Salar de Uyuni, Bolivia – At 3,600m, Salar de Uyuni is the world’s largest salt flat. Driving my motorcycle through it was surreal, a vast white salty surface on all sides with silhouettes of distant hills far away.
Cuzco, Peru – Another major stop on my motorcycle trip. The ancient capital of the Incas with its intricate stone masonry and ancient Inca-engineering still fascinates visitors. Sadly stone masonry is not practiced anymore and the locals were surprised when I told them that we still build with stone in Nepal.
Do you speak Spanish? Was communication difficult?
I speak a bit of Spanish. I can make basic conversation. I started taking taking classes even before the trip in Kathmandu.
What were some of the challenges you faced? What were your least favorite bits of the trip?
During my stay in St. Pete, Florida, hurricane Irma passed through. We braced ourselves for the worst, boarding up all the windows and stocking up on food and water, even having a boat on standby. Luckily the hurricane passed by without much damage.
I got stopped once by the Colombian police because they caught me driving on the emergency lane while trying to bypass a traffic jam. I spent a day taking classes and running around the traffic police station. In the end I ended up paying US 220$ for what to me seemed like a minor traffic violation.
Driving through the Altiplano in Peru and Bolivia was tough. At 4,000m the landscape is cold and windy. I had to stop every now and then to rest and warm myself up and stop my fingers from freezing.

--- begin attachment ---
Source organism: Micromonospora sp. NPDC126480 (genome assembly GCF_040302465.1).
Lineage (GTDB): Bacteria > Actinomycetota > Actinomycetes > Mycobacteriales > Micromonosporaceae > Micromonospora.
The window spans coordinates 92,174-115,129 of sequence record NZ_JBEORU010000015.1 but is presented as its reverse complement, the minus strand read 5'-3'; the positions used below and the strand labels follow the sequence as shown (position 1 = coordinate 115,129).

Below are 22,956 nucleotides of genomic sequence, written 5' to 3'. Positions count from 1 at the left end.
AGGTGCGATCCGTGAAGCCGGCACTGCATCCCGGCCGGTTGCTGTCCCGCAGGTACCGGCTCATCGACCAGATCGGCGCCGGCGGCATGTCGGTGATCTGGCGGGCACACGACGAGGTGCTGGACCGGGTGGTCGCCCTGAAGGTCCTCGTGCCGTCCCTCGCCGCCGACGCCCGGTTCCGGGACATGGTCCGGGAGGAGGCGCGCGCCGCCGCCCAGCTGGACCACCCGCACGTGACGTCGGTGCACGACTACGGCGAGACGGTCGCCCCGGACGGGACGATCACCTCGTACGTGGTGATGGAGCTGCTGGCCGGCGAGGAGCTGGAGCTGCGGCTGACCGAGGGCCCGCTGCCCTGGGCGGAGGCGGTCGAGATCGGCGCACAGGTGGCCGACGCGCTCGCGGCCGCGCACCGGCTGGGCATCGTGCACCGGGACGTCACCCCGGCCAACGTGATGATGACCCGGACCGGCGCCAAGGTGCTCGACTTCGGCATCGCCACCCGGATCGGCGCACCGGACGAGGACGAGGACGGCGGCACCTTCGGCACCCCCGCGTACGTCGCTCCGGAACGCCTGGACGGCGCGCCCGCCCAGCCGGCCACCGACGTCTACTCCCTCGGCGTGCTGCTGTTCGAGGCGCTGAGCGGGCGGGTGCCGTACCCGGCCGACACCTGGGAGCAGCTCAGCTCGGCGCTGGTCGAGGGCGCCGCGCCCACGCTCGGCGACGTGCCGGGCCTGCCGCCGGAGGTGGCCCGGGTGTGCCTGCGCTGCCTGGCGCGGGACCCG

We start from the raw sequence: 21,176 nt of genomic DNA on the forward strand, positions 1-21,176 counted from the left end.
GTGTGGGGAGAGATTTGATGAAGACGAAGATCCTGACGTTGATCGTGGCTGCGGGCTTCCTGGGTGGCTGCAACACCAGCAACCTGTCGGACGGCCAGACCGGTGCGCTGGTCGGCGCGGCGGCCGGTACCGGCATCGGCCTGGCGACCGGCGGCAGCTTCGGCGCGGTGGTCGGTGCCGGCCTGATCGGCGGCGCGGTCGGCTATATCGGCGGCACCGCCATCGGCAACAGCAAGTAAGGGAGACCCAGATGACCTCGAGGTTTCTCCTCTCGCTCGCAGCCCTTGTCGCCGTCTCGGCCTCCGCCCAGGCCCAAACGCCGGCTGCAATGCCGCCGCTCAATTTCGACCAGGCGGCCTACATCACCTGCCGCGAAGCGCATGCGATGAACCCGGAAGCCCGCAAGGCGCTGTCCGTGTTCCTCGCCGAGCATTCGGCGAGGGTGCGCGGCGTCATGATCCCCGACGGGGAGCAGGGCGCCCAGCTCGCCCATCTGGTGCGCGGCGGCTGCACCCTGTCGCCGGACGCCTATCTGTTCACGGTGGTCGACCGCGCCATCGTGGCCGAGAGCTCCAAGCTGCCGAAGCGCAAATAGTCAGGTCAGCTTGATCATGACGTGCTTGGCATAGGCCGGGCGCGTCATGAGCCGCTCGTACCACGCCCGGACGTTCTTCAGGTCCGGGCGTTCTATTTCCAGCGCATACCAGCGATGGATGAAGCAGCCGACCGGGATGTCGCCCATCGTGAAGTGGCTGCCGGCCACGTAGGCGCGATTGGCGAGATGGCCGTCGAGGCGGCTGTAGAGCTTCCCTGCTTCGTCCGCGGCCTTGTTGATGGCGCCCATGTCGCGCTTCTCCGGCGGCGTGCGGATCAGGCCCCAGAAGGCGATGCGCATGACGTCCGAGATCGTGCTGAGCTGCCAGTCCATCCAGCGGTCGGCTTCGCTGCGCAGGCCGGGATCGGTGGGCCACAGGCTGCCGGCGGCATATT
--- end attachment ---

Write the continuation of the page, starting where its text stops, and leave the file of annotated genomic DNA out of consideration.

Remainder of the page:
How did people react when you said you were from Nepal? Did you meet Nepalis working or living in these countries?
The only place where I met Nepalis was in the US, mainly friends and relatives. I did not come across another Nepali for the whole year that I was in South America.
People were always surprised when I told them I was from Nepal. Most of them had never heard of it so I had to show them on a map. South America is as far away as you can get from Asia so there are very few Asian travelers there.
Did you ride alone or with others? What is interesting about motorbike culture in South America compared to Nepal?
I rode alone. I met a lot of other bikers, most of them from the continent itself, mainly Brazilians and Argentinians. There is very little paperwork involved and crossing borders with a vehicle is easy. Although driving motorbikes is popular in Nepal it is mainly seen as a means of transportation than a hobby itself and most of the models available here are city bikes. Surprisingly Indian brands are making major inroads into the local South American markets. I found Bajaj Pulsars in every country I travelled to in South America.
What were things you learnt from the trip?
My biggest lesson was personal. This was my first time doing long term travel. After a few months on the road I really started to miss work, I missed being creative and designing buildings. I don’t think I’ll ever undertake a 15 month trip again. Three to four months is fine. Other than that I also began to see Nepal and my life back in Kathmandu in a different light. For all it’s flaws there is also a lot of good things that makes this place so special. You realize it from a distance.
All photos by Bikash Palikhey